The type attribute is most often used on linking elements to describe the target of a cross-reference. It is also used on the note element to describe the type of the current note, and on several other elements for varying purposes.
The type attribute describes the target of a cross-reference and may generate cross-reference text based on that description. Only the <xref> element can link to content below the topic level: other types of linking can target whole topics, but not parts of topics. Typically <xref> should also be limited to topic-level targets, unless the output is primarily print-oriented. Web-based referencing works best at the level of whole topics, rather than anchor locations within topics.
If not explicitly specified on an element, the type attribute value cascades from the closest ancestor element. If there is no explicit value for the type attribute on any ancestor, a default value of “topic” is used. During output processing for references to DITA topics (format="dita"), it is an error if the actual type of a DITA topic and the explicit, inherited, or default value for the type attribute are not the same as or a specialization of the type attribute value. In this case, an implementation may (but need not) give an error message, and may (but need not) recover from this error condition by using the type attribute value. During output processing for references to non-DITA objects (i.e., either scope is not “local” or format is neither “dita” nor “ditamap”) or other cases where the type of the referenced item cannot be determined from the item itself, the explicit, inherited, or default value for the type attribute is used without any validation. When a referencing element is first added to or updated in a document, DITA aware editors may, but are not required to, set the type attribute value based on the actual type of a referenced DITA topic.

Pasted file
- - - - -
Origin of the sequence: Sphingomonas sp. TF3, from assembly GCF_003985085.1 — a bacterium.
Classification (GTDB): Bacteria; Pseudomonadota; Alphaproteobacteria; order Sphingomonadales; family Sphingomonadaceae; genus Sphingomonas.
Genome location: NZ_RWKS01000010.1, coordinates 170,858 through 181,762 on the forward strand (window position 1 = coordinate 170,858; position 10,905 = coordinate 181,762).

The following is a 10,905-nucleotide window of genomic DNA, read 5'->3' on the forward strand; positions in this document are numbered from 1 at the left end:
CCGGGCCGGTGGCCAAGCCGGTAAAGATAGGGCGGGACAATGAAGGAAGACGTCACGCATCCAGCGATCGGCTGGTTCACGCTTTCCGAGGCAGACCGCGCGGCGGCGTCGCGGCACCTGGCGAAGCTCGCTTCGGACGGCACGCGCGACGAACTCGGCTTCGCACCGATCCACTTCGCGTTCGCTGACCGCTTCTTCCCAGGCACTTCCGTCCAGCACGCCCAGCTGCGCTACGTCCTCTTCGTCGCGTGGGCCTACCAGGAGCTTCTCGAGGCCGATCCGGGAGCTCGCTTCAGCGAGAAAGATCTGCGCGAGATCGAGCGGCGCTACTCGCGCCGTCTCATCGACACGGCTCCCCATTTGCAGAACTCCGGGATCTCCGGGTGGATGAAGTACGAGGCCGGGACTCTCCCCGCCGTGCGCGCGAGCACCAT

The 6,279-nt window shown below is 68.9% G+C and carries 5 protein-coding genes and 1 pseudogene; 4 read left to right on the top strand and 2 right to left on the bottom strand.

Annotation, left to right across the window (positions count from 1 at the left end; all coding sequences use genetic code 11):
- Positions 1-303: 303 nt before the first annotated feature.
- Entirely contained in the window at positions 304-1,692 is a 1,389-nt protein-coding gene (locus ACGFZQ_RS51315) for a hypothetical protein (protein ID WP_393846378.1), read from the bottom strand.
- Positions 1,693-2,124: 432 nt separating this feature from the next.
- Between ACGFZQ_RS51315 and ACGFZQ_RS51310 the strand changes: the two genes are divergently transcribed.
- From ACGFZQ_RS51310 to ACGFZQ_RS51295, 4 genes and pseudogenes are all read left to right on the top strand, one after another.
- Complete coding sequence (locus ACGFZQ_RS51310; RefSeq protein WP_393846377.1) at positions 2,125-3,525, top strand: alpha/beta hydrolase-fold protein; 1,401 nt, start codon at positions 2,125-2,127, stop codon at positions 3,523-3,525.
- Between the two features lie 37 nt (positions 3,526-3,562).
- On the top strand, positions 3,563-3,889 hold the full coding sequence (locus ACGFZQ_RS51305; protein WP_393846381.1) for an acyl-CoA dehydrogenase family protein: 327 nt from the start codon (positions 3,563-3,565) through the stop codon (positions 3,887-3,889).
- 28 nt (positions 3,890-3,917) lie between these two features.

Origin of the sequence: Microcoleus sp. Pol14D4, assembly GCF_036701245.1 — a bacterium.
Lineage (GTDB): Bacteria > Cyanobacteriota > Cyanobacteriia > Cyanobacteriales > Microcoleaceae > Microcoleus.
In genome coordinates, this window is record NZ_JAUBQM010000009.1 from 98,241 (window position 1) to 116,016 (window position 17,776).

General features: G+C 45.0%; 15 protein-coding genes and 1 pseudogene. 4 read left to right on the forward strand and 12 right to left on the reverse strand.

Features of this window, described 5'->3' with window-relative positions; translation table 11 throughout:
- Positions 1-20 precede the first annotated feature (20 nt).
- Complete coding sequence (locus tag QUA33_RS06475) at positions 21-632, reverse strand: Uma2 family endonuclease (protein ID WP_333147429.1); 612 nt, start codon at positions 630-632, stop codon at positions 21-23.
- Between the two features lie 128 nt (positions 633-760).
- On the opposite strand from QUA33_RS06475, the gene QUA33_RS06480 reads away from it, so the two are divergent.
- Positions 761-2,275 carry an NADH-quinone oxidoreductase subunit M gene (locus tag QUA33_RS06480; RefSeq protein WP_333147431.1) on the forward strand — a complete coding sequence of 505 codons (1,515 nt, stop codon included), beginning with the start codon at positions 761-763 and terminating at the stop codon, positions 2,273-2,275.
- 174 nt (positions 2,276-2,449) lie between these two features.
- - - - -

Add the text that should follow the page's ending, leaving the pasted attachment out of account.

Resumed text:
If the type attribute is specified when referencing DITA content, it should match one of the values in the referenced element's class attribute. The type value may be an unqualified local name (e.g. "fig") or a qualified name exactly as specified in the class attribute (e.g., "mymodule/mytype"). Processors may ignore qualified names or may consider only the local name.
For example, if type="topic", the link could be to a generic topic, or any specialization of topic, including concept, task, and reference. Applications may, but need not, issue a warning when the specified or inherited type attribute value does not match the target (or a specialization ancestor of the target).
Some possible values for use on the xref element and its specializations include:
Other values that may be used on any linking element include:
Other values can be used to indicate other types of topics or elements as targets. Processing is only required to support the above list or specializations of types in that list. Supporting additional types as targets may require the creation of processing overrides.
In a note element, this defines the type of note. For example, if the note is a tip, the word Tip may be used to draw the reader's attention to it. The values danger, warning, and notice have new or additional meanings with DITA 1.2 that are based on ANSI Z535 and ISO 3864 regulations.
If type is set to other, the value of the othertype attribute may be used. If you use othertype, many processors will require additional information on how to process the value. Allowable values for the type attribute are:
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DITA v1.2 CD 03
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